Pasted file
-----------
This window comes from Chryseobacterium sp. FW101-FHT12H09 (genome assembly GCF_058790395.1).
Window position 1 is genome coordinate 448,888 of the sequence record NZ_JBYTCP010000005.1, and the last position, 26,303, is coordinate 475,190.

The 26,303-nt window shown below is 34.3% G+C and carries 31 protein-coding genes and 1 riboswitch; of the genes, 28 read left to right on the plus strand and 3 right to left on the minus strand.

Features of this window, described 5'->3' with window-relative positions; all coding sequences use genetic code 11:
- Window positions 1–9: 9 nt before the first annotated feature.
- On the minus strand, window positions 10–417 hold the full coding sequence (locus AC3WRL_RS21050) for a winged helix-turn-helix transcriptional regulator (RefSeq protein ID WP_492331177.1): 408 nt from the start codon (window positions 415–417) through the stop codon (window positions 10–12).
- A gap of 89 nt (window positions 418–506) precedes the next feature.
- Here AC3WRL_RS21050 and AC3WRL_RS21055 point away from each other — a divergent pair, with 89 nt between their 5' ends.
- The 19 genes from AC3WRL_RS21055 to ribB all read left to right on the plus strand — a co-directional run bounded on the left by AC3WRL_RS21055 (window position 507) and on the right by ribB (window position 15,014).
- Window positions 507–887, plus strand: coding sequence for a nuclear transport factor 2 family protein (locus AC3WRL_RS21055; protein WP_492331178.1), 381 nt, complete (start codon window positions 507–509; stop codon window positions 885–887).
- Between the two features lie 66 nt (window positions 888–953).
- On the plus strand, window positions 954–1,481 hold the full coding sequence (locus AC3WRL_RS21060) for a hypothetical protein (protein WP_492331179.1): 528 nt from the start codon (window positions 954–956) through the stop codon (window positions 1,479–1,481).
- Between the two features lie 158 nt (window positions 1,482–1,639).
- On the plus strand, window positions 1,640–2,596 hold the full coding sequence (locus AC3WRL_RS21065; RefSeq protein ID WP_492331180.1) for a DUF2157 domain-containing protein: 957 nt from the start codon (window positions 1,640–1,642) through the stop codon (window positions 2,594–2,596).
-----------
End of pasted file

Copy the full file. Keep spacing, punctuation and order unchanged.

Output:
This window comes from Chryseobacterium sp. FW101-FHT12H09 (genome assembly GCF_058790395.1).
Window position 1 is genome coordinate 448,888 of the sequence record NZ_JBYTCP010000005.1, and the last position, 26,303, is coordinate 475,190.

The 26,303-nt window shown below is 34.3% G+C and carries 31 protein-coding genes and 1 riboswitch; of the genes, 28 read left to right on the plus strand and 3 right to left on the minus strand.

Features of this window, described 5'->3' with window-relative positions; all coding sequences use genetic code 11:
- Window positions 1–9: 9 nt before the first annotated feature.
- On the minus strand, window positions 10–417 hold the full coding sequence (locus AC3WRL_RS21050) for a winged helix-turn-helix transcriptional regulator (RefSeq protein ID WP_492331177.1): 408 nt from the start codon (window positions 415–417) through the stop codon (window positions 10–12).
- A gap of 89 nt (window positions 418–506) precedes the next feature.
- Here AC3WRL_RS21050 and AC3WRL_RS21055 point away from each other — a divergent pair, with 89 nt between their 5' ends.
- The 19 genes from AC3WRL_RS21055 to ribB all read left to right on the plus strand — a co-directional run bounded on the left by AC3WRL_RS21055 (window position 507) and on the right by ribB (window position 15,014).
- Window positions 507–887, plus strand: coding sequence for a nuclear transport factor 2 family protein (locus AC3WRL_RS21055; protein WP_492331178.1), 381 nt, complete (start codon window positions 507–509; stop codon window positions 885–887).
- Between the two features lie 66 nt (window positions 888–953).
- On the plus strand, window positions 954–1,481 hold the full coding sequence (locus AC3WRL_RS21060) for a hypothetical protein (protein WP_492331179.1): 528 nt from the start codon (window positions 954–956) through the stop codon (window positions 1,479–1,481).
- Between the two features lie 158 nt (window positions 1,482–1,639).
- On the plus strand, window positions 1,640–2,596 hold the full coding sequence (locus AC3WRL_RS21065; RefSeq protein ID WP_492331180.1) for a DUF2157 domain-containing protein: 957 nt from the start codon (window positions 1,640–1,642) through the stop codon (window positions 2,594–2,596).